As this statement makes clear, the Division declined to extend the "interactive process" requirement, generally applied by courts in the employment context, see infra at 14-15, to the public accommodations context. In keeping with this restraint, we have rejected the "overgeneralized use of specific principles and approaches developed to determine liability in employment discrimination cases" in public accommodation cases. Franek, supra, 333 N.J. Super. at 215; see, e.g., Hall (Estate of Potoczak) v. St. Joseph's Hosp., 343 N.J. Super. 88, 106 (App. Div. 2001) (stating that evidence of the request for an interpreter was not needed to establish notice to the defendant because notice is not an element of the plaintiff's LAD claim), certif. denied, 171 N.J. 336 (2002); Borngesser v. Jersey Shore Med. Ctr., 340 N.J. Super. 369, 379 (App. Div. 2001) (holding that a violation of Section 504 of the Federal Rehabilitation Act of 1973, 29 U.S.C.A. §§ 701-796, 29 U.S.C.A. § 794(a), does not depend on the hospital's awareness of the prohibited conduct).
On this score, we have noted the distinction that "[p]ublic accommodations cases do not involve ongoing organizational connections or the need to make allowances for other special features of the employer-employee relationship, such as its hierarchical qualities." Franek, supra, 333 N.J. Super. at 215. We are therefore satisfied that the Division's interpretation of its regulations is entitled to deference, especially because it is consistent with the stated intention of the Legislature in enacting the LAD, that disabled persons have "'full and equal access to society, limited only by [their] physical limitations[,]'" Franek, supra, 333 N.J. Super. at 217 (quoting D.I.A.L., Inc. v. N.J. Dep't of Cmty. Affairs, 254 N.J. Super. 426, 439 (App. Div. 1992)); accord Anderson v. Exxon Co., 89 N.J. 483, 495 (1982) (employment context); see also GE Solid State Inc., supra, 132 N.J. at 306-07; and that the LAD be construed liberally to that end. Franek, supra, 333 N.J. Super. at 217. By focusing on what is generally reasonable rather than requiring a specific individual's request in addressing accessibility issues, the agency has acted consistent with the LAD's express proscription against the direct or indirect withholding of access to places of public accommodation.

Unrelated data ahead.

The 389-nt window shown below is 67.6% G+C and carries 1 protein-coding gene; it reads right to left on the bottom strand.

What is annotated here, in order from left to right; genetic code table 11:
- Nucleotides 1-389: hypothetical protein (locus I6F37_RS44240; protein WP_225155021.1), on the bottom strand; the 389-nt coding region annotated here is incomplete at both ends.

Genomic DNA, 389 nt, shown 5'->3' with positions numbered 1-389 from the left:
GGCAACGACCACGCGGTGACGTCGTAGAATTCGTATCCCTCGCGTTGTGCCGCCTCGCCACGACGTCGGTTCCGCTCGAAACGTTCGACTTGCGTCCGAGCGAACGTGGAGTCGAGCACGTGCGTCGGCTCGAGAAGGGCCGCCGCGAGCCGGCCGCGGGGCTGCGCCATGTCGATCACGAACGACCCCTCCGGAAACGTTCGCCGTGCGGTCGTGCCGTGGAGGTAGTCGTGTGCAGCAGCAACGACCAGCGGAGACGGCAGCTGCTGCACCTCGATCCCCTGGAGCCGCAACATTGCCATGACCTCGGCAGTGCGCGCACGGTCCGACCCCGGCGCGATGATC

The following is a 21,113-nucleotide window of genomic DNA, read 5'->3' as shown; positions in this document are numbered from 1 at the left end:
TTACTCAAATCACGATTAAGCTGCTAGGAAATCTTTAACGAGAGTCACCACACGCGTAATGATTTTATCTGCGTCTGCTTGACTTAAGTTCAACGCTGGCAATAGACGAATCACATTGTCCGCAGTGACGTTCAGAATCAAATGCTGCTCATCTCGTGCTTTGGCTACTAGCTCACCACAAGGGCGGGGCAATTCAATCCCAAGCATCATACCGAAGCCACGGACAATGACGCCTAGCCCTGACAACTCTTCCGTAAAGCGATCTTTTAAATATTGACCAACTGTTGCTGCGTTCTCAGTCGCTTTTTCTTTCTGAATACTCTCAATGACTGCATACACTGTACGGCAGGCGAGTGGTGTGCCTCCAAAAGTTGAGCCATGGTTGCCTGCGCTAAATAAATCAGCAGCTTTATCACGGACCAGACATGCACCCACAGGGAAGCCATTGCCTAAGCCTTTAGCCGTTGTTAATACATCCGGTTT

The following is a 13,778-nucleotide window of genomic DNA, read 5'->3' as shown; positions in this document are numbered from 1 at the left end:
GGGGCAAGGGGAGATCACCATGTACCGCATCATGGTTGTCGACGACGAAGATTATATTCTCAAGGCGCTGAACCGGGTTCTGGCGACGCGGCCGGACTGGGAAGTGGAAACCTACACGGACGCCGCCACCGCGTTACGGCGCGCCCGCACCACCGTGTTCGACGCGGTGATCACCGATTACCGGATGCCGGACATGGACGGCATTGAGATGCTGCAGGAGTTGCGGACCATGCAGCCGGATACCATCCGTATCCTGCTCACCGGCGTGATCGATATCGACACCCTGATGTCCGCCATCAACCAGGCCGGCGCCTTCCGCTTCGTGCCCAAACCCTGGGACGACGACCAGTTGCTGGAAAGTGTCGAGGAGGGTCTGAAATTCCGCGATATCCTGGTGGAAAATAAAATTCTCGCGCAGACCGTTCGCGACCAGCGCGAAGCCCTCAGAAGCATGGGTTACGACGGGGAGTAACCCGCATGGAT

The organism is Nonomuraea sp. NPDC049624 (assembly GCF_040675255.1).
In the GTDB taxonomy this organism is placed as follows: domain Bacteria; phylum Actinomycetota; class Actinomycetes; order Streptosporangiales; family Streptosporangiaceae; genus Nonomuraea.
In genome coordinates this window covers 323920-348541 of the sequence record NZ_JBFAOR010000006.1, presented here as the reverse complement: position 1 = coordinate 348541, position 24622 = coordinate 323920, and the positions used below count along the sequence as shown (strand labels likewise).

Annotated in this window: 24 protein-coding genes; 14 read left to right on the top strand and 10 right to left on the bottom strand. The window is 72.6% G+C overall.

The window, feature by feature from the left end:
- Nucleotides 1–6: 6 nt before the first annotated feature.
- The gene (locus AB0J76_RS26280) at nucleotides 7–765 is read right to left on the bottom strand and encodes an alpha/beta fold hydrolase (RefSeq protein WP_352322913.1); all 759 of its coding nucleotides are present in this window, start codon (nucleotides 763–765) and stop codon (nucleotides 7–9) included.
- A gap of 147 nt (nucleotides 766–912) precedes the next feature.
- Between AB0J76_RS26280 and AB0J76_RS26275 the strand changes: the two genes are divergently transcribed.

In contending otherwise, defendant relies on three cases that, it argues, implicitly establish that a request for assistance is required to establish a public accommodation disability discrimination claim. However, all of those cases are distinguishable because the respective plaintiffs requested assistance prior to bringing suit. See Estate of Nicolas v. Ocean Plaza Condo. Assoc., Inc., 388 N.J. Super. 571, 576 (App. Div. 2006); Ellison v. Creative Learning Ctr., 383 N.J. Super. 581, 585 (App. Div. 2006); Oras v. Hous. Auth. of City of Bayonne, 373 N.J. Super. 302, 306-11 (App. Div. 2004). Those circumstances are not present here.
In fact, New Jersey case law does not directly address whether a plaintiff must first request an accommodation to sustain a prima facie public accommodation disability discrimination claim under the LAD. In the absence of controlling authority, in interpreting the LAD in disability discrimination claims, "federal law has consistently been considered for guidance." Borngesser, supra, 340 N.J. Super. at 380 (on LAD claim, applying federal law under Section 504 of the Federal Rehabilitation Act of 1973 as guidance); Ensslin v. Twp. of N. Bergen, 275 N.J. Super. 352, 363-64 (App. Div. 1994), certif. denied, 142 N.J. 446 (1995); see also Chisolm v. McManimon, 275 F.3d 315, 325 n.9 (3d Cir. 2001) (confining discussion to ADA Title II "with the understanding that the principles will apply equally to the Rehabilitation Act and NJLAD claims").
Under applicable federal law, whether a request for assistance is required to sustain a public accommodation disability discrimination cause of action depends on the nature of the specific claim being made. There is a clear dichotomy between, on the one hand, those claims alleging an overall lack of access, which require no advance notice, and, on the other hand, those claims alleging a failure to reasonably accommodate by making specific adaptations necessitated by the individual's disability, which do require notice.